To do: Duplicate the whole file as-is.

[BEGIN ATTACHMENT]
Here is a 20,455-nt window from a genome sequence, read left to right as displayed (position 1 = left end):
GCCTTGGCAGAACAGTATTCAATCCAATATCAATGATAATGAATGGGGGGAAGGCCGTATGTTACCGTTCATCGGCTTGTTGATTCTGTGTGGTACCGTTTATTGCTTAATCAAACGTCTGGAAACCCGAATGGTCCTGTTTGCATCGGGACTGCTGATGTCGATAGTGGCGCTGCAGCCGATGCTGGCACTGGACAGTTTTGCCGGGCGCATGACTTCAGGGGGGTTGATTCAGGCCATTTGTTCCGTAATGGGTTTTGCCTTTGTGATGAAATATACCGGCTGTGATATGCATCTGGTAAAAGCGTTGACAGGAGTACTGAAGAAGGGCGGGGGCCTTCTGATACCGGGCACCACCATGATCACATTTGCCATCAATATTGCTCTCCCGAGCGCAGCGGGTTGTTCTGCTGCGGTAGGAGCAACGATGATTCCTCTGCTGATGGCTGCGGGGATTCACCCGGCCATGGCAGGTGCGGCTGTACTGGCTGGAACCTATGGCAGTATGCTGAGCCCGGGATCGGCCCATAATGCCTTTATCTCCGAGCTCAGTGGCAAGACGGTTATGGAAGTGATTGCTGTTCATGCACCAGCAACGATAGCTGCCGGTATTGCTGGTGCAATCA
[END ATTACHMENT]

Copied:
Here is a 20,455-nt window from a genome sequence, read left to right as displayed (position 1 = left end):
GCCTTGGCAGAACAGTATTCAATCCAATATCAATGATAATGAATGGGGGGAAGGCCGTATGTTACCGTTCATCGGCTTGTTGATTCTGTGTGGTACCGTTTATTGCTTAATCAAACGTCTGGAAACCCGAATGGTCCTGTTTGCATCGGGACTGCTGATGTCGATAGTGGCGCTGCAGCCGATGCTGGCACTGGACAGTTTTGCCGGGCGCATGACTTCAGGGGGGTTGATTCAGGCCATTTGTTCCGTAATGGGTTTTGCCTTTGTGATGAAATATACCGGCTGTGATATGCATCTGGTAAAAGCGTTGACAGGAGTACTGAAGAAGGGCGGGGGCCTTCTGATACCGGGCACCACCATGATCACATTTGCCATCAATATTGCTCTCCCGAGCGCAGCGGGTTGTTCTGCTGCGGTAGGAGCAACGATGATTCCTCTGCTGATGGCTGCGGGGATTCACCCGGCCATGGCAGGTGCGGCTGTACTGGCTGGAACCTATGGCAGTATGCTGAGCCCGGGATCGGCCCATAATGCCTTTATCTCCGAGCTCAGTGGCAAGACGGTTATGGAAGTGATTGCTGTTCATGCACCAGCAACGATAGCTGCCGGTATTGCTGGTGCAATCA